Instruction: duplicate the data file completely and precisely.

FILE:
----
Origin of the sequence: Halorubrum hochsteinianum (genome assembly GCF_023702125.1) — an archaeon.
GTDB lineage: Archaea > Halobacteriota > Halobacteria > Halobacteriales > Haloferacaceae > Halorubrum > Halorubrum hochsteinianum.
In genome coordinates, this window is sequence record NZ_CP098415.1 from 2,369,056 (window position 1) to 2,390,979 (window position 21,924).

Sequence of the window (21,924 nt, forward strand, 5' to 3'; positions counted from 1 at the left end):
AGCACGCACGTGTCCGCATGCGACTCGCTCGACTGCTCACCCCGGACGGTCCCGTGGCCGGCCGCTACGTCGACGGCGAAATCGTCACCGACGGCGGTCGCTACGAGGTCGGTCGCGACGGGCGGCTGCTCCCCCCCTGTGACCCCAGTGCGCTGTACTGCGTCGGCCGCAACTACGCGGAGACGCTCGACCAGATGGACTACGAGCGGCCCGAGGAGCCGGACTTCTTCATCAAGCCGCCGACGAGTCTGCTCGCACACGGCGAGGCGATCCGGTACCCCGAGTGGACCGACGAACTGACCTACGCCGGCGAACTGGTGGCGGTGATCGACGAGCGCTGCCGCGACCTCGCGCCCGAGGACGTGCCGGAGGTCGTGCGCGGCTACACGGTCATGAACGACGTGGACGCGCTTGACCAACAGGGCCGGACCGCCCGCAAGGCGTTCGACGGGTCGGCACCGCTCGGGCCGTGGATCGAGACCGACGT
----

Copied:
Origin of the sequence: Halorubrum hochsteinianum (genome assembly GCF_023702125.1) — an archaeon.
GTDB lineage: Archaea > Halobacteriota > Halobacteria > Halobacteriales > Haloferacaceae > Halorubrum > Halorubrum hochsteinianum.
In genome coordinates, this window is sequence record NZ_CP098415.1 from 2,369,056 (window position 1) to 2,390,979 (window position 21,924).

Sequence of the window (21,924 nt, forward strand, 5' to 3'; positions counted from 1 at the left end):
AGCACGCACGTGTCCGCATGCGACTCGCTCGACTGCTCACCCCGGACGGTCCCGTGGCCGGCCGCTACGTCGACGGCGAAATCGTCACCGACGGCGGTCGCTACGAGGTCGGTCGCGACGGGCGGCTGCTCCCCCCCTGTGACCCCAGTGCGCTGTACTGCGTCGGCCGCAACTACGCGGAGACGCTCGACCAGATGGACTACGAGCGGCCCGAGGAGCCGGACTTCTTCATCAAGCCGCCGACGAGTCTGCTCGCACACGGCGAGGCGATCCGGTACCCCGAGTGGACCGACGAACTGACCTACGCCGGCGAACTGGTGGCGGTGATCGACGAGCGCTGCCGCGACCTCGCGCCCGAGGACGTGCCGGAGGTCGTGCGCGGCTACACGGTCATGAACGACGTGGACGCGCTTGACCAACAGGGCCGGACCGCCCGCAAGGCGTTCGACGGGTCGGCACCGCTCGGGCCGTGGATCGAGACCGACGT